Burris Linked to Troubled Trade Association
Newly appointed Sen. Roland Burris, D-Ill., has dealt with questions about his ties to impeached Gov. Rod Blagojevich, but now questions are being raised about his links to an Illinois trade association where a trust fund is reporting tens of millions of dollars in losses. The fund, run by the Illinois Funeral Directors Association, is a repository for money paid by families in advance for funeral services.
According to state records, Burris issued the license the IFDA needed to run the insurance-type setup while he served as comptroller for the state of Illinois years ago. But within the last two years apparently he has been the beneficiary of IFDA funds, since the organization was a client of his consulting and lobbying firm, Burris & Lebed.
The license now has been voided by Illinois, forcing the association to find another trustee to manage the funds.
R. Brian Burkhardt, a funeral director in the state and the author of a book on saving money on funeral costs, told WND he noticed a year ago that the fund set up under the license granted by Burris had reported a $40 million loss ? $59 million at the most recent reporting.
“One of the complaints that have been made against the IFDA is that excessive fees were paid to lobbyists,” Burkhardt told WND.
The IFDA declined to answer most of the questions WND posed regarding the issue. A spokesman did confirm that Burris’ law firm “was retained to provide government relations representation in 2007.”
Gov. Rod Blagojevich, D-Illinois
But the statement said, “At no time did Mr. Burris or his firm provide legal services relating to IFDA Trust Administration.”
The organization also released a statement regarding the move of the funds from the IFDA’s own management to Merrill Lynch Bank & Trust, without addressing any of Burris’ involvement in setting up the license under which the fund originally was assembled.
The statement noted that the losses for the fund developed when officials set “too high an interest rate” for the trust.
“This, coupled with serious losses in the financial market, was the source of the imbalance between assets and liabilities in the IFDA Trust,” the statement said.
Burkhardt, however, pointed out that the large losses in the fund apparently started before the U.S. market meltdown.
According to a report in the State Journal-Register in Springfield, Ill., the trust fund also had the unusual circumstance of being propped up financially by insurance policies worth more than $160 million taken out on IFDA board members, various funeral home directors and association members.
The report also said that in 2005, the IFDA Services subsidiary that ran the fund took in at least $515,000 more in fees for its management services than was allowed by state law.
And among the trust’s transactions were at least five loans to IFDA board members.
As a result, Carol Knowles, a spokeswoman for state comptroller Dan Hynes, told the newspaper the state decided that the organization never should have been licensed by Burris years ago.
So the license was voided by the state and the FIDA needed to find a licensed manager for the fund.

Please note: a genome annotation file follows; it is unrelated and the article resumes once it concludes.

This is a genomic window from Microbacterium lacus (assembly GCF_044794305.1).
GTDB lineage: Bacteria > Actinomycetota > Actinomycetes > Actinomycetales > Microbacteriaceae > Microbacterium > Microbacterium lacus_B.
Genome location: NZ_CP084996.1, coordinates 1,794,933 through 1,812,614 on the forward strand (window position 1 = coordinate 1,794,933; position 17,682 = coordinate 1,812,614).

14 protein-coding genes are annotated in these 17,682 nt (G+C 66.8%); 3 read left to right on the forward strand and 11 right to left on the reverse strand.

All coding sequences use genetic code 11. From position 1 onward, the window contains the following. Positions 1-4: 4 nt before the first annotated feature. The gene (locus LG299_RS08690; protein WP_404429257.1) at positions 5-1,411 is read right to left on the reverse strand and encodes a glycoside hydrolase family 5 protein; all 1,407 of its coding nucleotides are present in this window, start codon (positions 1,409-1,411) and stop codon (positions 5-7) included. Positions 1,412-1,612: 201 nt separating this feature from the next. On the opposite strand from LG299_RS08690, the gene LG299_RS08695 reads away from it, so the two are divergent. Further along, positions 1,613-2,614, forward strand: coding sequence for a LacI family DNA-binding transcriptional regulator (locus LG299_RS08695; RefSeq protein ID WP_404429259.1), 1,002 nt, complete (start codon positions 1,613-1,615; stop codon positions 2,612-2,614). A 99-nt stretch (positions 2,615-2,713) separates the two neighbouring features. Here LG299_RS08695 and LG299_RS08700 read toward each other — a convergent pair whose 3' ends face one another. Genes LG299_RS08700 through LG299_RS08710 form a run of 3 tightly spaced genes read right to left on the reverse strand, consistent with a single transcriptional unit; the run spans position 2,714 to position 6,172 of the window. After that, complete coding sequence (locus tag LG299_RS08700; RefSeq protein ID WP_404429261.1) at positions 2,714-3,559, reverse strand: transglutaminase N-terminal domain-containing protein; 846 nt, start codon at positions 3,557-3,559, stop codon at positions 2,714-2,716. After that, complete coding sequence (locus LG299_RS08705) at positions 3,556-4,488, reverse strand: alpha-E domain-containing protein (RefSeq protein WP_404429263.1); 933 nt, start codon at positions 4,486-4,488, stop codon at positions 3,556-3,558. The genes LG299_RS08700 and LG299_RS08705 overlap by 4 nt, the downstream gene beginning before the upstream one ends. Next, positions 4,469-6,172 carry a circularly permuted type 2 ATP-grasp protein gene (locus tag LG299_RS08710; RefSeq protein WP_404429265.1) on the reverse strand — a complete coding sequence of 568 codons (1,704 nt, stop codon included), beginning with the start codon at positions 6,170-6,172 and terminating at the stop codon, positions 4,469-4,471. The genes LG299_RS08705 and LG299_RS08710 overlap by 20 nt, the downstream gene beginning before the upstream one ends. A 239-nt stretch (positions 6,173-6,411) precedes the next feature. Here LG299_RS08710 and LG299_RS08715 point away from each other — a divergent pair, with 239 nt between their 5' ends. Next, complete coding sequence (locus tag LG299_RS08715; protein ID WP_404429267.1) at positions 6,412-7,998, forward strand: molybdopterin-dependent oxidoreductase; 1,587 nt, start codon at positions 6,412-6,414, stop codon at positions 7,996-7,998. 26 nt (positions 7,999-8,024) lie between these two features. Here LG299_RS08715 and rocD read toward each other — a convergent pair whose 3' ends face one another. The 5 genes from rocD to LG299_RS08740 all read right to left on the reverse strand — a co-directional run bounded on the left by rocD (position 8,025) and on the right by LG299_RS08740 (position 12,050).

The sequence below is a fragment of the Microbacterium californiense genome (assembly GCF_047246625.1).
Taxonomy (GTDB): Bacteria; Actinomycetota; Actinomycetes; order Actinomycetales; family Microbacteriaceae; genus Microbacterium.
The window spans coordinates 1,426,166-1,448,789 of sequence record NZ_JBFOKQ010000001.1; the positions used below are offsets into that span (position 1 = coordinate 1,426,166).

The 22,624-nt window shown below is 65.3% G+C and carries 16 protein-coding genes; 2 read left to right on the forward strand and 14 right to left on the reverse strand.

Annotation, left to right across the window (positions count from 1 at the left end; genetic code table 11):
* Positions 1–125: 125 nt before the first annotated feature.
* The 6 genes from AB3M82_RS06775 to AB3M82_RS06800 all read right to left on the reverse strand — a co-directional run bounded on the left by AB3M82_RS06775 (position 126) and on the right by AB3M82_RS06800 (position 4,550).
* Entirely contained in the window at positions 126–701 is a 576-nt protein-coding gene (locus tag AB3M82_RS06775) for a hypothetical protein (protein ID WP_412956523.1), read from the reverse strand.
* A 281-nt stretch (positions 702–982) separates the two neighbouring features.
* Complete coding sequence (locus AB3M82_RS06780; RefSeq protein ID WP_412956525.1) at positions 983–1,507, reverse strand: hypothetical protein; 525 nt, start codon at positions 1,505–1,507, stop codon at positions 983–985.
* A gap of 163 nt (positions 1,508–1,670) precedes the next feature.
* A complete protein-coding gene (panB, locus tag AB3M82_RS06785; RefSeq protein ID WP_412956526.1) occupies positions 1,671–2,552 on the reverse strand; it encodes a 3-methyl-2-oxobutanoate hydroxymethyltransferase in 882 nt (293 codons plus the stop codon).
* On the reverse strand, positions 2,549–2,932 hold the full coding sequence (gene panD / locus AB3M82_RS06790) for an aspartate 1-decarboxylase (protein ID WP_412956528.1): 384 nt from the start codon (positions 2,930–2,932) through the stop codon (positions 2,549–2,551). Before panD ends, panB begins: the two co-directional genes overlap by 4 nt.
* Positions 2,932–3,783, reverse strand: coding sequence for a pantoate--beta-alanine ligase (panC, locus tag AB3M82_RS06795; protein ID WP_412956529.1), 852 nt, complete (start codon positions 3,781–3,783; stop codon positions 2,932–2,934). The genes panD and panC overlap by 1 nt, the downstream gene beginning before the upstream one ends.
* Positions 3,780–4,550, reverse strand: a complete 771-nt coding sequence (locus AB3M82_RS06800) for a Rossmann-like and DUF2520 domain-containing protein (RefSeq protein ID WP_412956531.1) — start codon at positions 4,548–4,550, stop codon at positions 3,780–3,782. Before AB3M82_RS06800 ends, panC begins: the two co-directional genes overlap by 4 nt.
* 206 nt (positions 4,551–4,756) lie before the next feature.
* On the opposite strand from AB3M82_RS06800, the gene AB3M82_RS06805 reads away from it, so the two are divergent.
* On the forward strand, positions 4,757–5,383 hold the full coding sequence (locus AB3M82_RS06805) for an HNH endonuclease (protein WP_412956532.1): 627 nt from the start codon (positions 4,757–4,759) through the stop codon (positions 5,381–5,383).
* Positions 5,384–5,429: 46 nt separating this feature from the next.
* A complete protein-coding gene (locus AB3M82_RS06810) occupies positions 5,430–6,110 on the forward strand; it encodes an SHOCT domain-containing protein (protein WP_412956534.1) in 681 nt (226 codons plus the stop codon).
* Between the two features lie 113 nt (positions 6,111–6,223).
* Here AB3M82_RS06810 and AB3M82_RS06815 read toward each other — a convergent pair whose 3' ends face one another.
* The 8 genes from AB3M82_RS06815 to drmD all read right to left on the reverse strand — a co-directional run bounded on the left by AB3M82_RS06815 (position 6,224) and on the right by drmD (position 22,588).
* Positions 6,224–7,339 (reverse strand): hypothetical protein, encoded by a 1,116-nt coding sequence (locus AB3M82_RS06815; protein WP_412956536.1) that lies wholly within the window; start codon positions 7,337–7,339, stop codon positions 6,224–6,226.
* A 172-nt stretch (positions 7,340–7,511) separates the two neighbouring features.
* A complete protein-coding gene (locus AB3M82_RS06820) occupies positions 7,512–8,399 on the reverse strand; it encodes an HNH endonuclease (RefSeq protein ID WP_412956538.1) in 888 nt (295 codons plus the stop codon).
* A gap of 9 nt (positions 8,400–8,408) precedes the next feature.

On the AshestoAshes weblog, which has monitored the situation, a commenter expressed outrage, noting IFDA officials had said consumers would not be affected.
“This is absurd. There is not enough money in the fund to pay the funeral homes the contracted price when a death occurs. So the homes will have to find alternative ways to recoup their losses. Either through some sort of additional charge or by a general price increase that will leave all consumers paying more.”
Burris had a contentious arrival in the U.S. Senate aftering accepted the appointment from Blagojevich, who was arrested on corruption allegations that he tried to sell the seat vacated by President-elect Barack Obama. Blagojevich since has been impeached and awaits trial in the state Senate.
U.S. Senate leaders initially insisted they would block Burris from being seated, because of his appointment by the tainted governor. But courts determined the appointment was legal, and Burris was sworn in yesterday.
Burris has said Blagojevich’s problems are his alone, and he has sought to minimize his links to the governor, even though he’s worked on the Democrat’s campaigns in the past.
A USA Today report as Burris prepared to be sworn in said he had avoided the typical controversy found in Illinois’ politics while serving as comptroller starting in 1978 and attorney general in 1990.
Cynicism of the voters, however, was evident in comments on the USA Today website.
“‘Burris has been free of controversy,'” wrote one participant. “And now he has a once-in-a-lifetime chance to make up for it.”
“Donating $14,000 from his law firm, and then being nominated by this guy isn?t a scandal?” added another.
Reports actually document Burris donating $15,296 to Blagojevich since 2002.
“Corrupt, discredited and thoroughly despicable governor sets-up a well-meaning black lawmaker through a suspect political appointment for his own devious purposes… didn’t Mel Brooks already cover this concept in Blazing Saddles?” added a third.
There are reports funeral homes are seeking legal action over the handling of the trust fund moneys.
Burris also has survived controversy in the past. While attorney general he was targeted over the prosecution of Rolando Cruz in the 1983 murder of 10-year-old Jeanine Nicarico of Naperville.
Published reports say in 1992 while Burris was seeking the death penalty for the twice-convicted Cruz, a deputy prosecutor was convinced of Cruz’ innocence and resigned when Burris refused to change his stance.
Deputy Attorney General Mary Brigid Kenney alleged Burris had chosen to “ignore the evidence in this case.” The conviction eventually was tossed out, and a 1995 DNA investigation linked a different man to the crime.
Article By: WorldNetDaily